I live on the 4th floor of one of the oldest buildings in San Diego. It's amazing, and the views are incredible, but the drawback is that this historic building lacks an elevator. And my bedroom is in the attic, and the laundry facilities are in the basement, so washing my clothes requires climbing up and down six flights of stairs. The upside of this is that I don't have to go to the gym on laundry days, since I climb up and down some 90 stairs with each load of laundry (it's weight lifting and a stair machine all in one household chore!). The downside is that I tend to procrastinate when it comes to washing my clothes, so that I have more trips at once up and down those stairs. And carrying my un-dried delicates up the stairs is even less pleasant, as they hold the extra weight of the water. So I tend to run as many things through the dryer as I reasonably can, even if only on the 'air fluff' setting, to remove some of the moisture.
Because of my lazy ways, I decided to run a crazy experiment with our yarns.
I made two identical swatches in each of our weights. One swatch I soaked in Eucalan and blocked. The other swatch I ran through the wash in the coin-op washer/dryer in my basement. With a load of my jeans. On "Permanent Press - Warm" wash setting, and on the "High/Hot" dry setting. An ideal environment for felting, no?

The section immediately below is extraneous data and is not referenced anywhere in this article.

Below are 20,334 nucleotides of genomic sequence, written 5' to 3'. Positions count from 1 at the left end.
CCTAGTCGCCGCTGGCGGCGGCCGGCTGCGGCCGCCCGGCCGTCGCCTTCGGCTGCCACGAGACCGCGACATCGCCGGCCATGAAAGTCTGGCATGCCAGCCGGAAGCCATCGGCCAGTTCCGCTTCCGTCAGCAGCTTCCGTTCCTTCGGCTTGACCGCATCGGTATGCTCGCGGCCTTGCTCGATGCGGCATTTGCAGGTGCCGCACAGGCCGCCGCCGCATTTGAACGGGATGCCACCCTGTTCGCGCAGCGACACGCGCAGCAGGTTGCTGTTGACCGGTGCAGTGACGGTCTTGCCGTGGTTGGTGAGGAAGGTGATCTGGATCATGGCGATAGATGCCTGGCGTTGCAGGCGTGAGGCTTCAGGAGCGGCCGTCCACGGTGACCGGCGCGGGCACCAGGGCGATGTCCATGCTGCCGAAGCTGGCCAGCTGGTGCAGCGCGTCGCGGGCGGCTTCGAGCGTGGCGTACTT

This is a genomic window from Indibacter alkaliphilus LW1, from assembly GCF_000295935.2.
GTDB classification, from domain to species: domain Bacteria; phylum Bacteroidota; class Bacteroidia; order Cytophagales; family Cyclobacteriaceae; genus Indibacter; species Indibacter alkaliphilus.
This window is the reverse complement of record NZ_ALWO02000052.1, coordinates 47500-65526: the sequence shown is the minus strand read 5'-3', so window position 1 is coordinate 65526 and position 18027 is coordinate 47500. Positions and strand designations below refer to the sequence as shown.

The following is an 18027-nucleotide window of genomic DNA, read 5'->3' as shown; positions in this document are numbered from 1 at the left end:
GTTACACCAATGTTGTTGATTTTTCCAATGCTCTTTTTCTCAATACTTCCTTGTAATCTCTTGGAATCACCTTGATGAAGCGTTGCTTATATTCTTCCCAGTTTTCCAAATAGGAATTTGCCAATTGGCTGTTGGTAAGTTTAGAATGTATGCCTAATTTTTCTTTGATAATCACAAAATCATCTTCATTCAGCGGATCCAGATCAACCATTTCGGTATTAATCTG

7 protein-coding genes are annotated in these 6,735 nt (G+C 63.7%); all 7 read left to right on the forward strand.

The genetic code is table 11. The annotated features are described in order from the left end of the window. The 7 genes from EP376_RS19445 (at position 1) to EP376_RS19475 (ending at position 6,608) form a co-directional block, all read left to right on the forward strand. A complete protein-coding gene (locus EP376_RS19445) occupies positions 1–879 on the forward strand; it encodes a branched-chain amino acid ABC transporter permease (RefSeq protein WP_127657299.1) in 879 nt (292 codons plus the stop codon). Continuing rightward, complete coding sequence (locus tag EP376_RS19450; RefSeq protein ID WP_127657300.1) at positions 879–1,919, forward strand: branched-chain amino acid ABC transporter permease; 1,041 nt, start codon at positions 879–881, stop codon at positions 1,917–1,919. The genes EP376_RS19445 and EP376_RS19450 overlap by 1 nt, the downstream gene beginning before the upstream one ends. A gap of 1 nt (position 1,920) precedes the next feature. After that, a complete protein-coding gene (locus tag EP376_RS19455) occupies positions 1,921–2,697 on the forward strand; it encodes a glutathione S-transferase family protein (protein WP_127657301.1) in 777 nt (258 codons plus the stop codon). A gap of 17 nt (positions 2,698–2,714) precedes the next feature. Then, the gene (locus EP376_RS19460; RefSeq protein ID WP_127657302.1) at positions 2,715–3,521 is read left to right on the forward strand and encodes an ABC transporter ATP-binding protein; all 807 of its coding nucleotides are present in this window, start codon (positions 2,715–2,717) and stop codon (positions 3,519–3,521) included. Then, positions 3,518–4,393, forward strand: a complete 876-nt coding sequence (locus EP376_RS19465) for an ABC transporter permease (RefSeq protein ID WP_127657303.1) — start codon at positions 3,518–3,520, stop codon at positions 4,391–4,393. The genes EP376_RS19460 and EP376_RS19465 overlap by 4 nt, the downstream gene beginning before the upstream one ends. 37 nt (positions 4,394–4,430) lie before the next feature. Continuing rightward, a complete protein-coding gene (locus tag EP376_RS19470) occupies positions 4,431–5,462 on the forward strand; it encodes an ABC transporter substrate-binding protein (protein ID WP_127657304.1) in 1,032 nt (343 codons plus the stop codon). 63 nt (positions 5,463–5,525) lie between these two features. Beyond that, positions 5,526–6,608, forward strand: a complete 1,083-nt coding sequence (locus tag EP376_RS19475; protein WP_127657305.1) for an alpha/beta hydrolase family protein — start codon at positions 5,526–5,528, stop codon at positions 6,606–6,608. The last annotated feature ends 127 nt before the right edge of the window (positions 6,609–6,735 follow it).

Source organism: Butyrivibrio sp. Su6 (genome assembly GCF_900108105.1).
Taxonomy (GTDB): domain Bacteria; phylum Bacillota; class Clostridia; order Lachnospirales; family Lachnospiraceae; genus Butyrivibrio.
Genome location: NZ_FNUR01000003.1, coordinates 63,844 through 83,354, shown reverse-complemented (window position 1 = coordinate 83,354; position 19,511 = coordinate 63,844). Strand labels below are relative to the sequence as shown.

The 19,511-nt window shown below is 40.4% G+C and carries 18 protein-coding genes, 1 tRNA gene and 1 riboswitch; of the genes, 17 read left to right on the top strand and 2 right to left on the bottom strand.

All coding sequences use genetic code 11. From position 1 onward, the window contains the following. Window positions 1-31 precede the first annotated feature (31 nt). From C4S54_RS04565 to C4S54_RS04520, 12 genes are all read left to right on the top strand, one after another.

You'll be amazed at the results. I was.
Here are the close-ups of each weight, side-by-side (in each image, the swatch on the left was machine washed and dried, while the swatch on the right was hand-washed and laid flat to dry):
Pretty impressive, right?? Shrinking and fulling are almost imperceptible, though there is a wee bit of color fading from the heat. Obviously we don't recommend doing this, but I thought it was important to see what happens to our yarns when you treat them TERRIBLY. Because accidents happen, and I've definitely had tragic felting disasters that killed a sock or sweater that accidentally made its way into my load of jeans, rather than my 'delicates' pile.
I'd say this makes our yarns ideal for baby things, for gifts to non-knitters, and for lazy apartment dwellers like myself. It's also great for those favourite sweaters that you wear and wash again and again. We still recommend that you hand wash our yarns and lay them flat to dry, but I'd suspect that they hold up beautifully through repeated washings and dryings if treated kindly - machine wash cold, delicate cycle, air fluff dry. Your mileage may vary, of course, so please make two swatches and test one in YOUR machines before you run your favourite handknits through the wringer, but rest easy that the errant sock-stuck-in-jeans incident will most likely not result in tears.